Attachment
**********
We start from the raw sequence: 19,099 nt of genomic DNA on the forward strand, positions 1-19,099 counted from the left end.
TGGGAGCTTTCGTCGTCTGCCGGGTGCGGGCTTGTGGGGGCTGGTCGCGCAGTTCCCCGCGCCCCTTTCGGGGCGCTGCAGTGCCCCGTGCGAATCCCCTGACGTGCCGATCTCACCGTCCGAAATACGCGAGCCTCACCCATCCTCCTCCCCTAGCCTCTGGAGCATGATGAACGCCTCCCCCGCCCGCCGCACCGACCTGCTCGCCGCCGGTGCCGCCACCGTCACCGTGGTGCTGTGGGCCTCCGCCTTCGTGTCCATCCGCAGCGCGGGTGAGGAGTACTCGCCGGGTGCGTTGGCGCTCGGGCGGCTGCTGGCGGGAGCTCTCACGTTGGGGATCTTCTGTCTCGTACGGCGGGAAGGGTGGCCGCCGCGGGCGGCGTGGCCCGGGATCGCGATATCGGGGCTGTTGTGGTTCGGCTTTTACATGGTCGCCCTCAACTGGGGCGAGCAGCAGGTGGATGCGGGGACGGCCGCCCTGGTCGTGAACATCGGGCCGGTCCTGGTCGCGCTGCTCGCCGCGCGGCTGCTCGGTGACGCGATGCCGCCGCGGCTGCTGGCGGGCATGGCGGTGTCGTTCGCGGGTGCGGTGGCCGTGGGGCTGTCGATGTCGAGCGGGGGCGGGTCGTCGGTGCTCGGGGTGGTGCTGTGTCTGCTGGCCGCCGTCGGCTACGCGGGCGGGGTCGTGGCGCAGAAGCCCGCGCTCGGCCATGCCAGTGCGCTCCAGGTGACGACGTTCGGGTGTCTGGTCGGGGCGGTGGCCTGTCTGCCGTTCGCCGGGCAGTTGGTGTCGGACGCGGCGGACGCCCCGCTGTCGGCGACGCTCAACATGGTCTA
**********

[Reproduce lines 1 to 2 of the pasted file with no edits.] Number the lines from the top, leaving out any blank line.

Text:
We start from the raw sequence: 19,099 nt of genomic DNA on the forward strand, positions 1-19,099 counted from the left end.
TGGGAGCTTTCGTCGTCTGCCGGGTGCGGGCTTGTGGGGGCTGGTCGCGCAGTTCCCCGCGCCCCTTTCGGGGCGCTGCAGTGCCCCGTGCGAATCCCCTGACGTGCCGATCTCACCGTCCGAAATACGCGAGCCTCACCCATCCTCCTCCCCTAGCCTCTGGAGCATGATGAACGCCTCCCCCGCCCGCCGCACCGACCTGCTCGCCGCCGGTGCCGCCACCGTCACCGTGGTGCTGTGGGCCTCCGCCTTCGTGTCCATCCGCAGCGCGGGTGAGGAGTACTCGCCGGGTGCGTTGGCGCTCGGGCGGCTGCTGGCGGGAGCTCTCACGTTGGGGATCTTCTGTCTCGTACGGCGGGAAGGGTGGCCGCCGCGGGCGGCGTGGCCCGGGATCGCGATATCGGGGCTGTTGTGGTTCGGCTTTTACATGGTCGCCCTCAACTGGGGCGAGCAGCAGGTGGATGCGGGGACGGCCGCCCTGGTCGTGAACATCGGGCCGGTCCTGGTCGCGCTGCTCGCCGCGCGGCTGCTCGGTGACGCGATGCCGCCGCGGCTGCTGGCGGGCATGGCGGTGTCGTTCGCGGGTGCGGTGGCCGTGGGGCTGTCGATGTCGAGCGGGGGCGGGTCGTCGGTGCTCGGGGTGGTGCTGTGTCTGCTGGCCGCCGTCGGCTACGCGGGCGGGGTCGTGGCGCAGAAGCCCGCGCTCGGCCATGCCAGTGCGCTCCAGGTGACGACGTTCGGGTGTCTGGTCGGGGCGGTGGCCTGTCTGCCGTTCGCCGGGCAGTTGGTGTCGGACGCGGCGGACGCCCCGCTGTCGGCGACGCTCAACATGGTCTA